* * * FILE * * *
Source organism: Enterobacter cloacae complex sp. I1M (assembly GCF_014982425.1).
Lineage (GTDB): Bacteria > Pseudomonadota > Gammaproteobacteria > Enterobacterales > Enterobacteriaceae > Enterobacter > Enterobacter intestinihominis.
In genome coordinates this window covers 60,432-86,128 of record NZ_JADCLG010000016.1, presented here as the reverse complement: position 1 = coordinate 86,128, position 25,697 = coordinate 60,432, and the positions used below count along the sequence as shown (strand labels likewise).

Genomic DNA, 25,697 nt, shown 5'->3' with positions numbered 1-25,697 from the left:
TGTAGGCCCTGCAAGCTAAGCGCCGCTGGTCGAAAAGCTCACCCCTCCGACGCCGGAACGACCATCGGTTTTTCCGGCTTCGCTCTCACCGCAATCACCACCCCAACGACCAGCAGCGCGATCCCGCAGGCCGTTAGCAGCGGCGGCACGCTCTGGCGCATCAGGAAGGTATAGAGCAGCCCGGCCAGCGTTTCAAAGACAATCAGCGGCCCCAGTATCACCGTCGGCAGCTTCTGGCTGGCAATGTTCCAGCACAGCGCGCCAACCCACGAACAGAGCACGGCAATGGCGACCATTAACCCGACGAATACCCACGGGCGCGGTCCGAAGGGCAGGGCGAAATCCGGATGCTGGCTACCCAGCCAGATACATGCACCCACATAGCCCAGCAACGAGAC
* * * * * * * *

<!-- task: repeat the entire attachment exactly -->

Source organism: Enterobacter cloacae complex sp. I1M (assembly GCF_014982425.1).
Lineage (GTDB): Bacteria > Pseudomonadota > Gammaproteobacteria > Enterobacterales > Enterobacteriaceae > Enterobacter > Enterobacter intestinihominis.
In genome coordinates this window covers 60,432-86,128 of record NZ_JADCLG010000016.1, presented here as the reverse complement: position 1 = coordinate 86,128, position 25,697 = coordinate 60,432, and the positions used below count along the sequence as shown (strand labels likewise).

Genomic DNA, 25,697 nt, shown 5'->3' with positions numbered 1-25,697 from the left:
TGTAGGCCCTGCAAGCTAAGCGCCGCTGGTCGAAAAGCTCACCCCTCCGACGCCGGAACGACCATCGGTTTTTCCGGCTTCGCTCTCACCGCAATCACCACCCCAACGACCAGCAGCGCGATCCCGCAGGCCGTTAGCAGCGGCGGCACGCTCTGGCGCATCAGGAAGGTATAGAGCAGCCCGGCCAGCGTTTCAAAGACAATCAGCGGCCCCAGTATCACCGTCGGCAGCTTCTGGCTGGCAATGTTCCAGCACAGCGCGCCAACCCACGAACAGAGCACGGCAATGGCGACCATTAACCCGACGAATACCCACGGGCGCGGTCCGAAGGGCAGGGCGAAATCCGGATGCTGGCTACCCAGCCAGATACATGCACCCACATAGCCCAGCAACGAGAC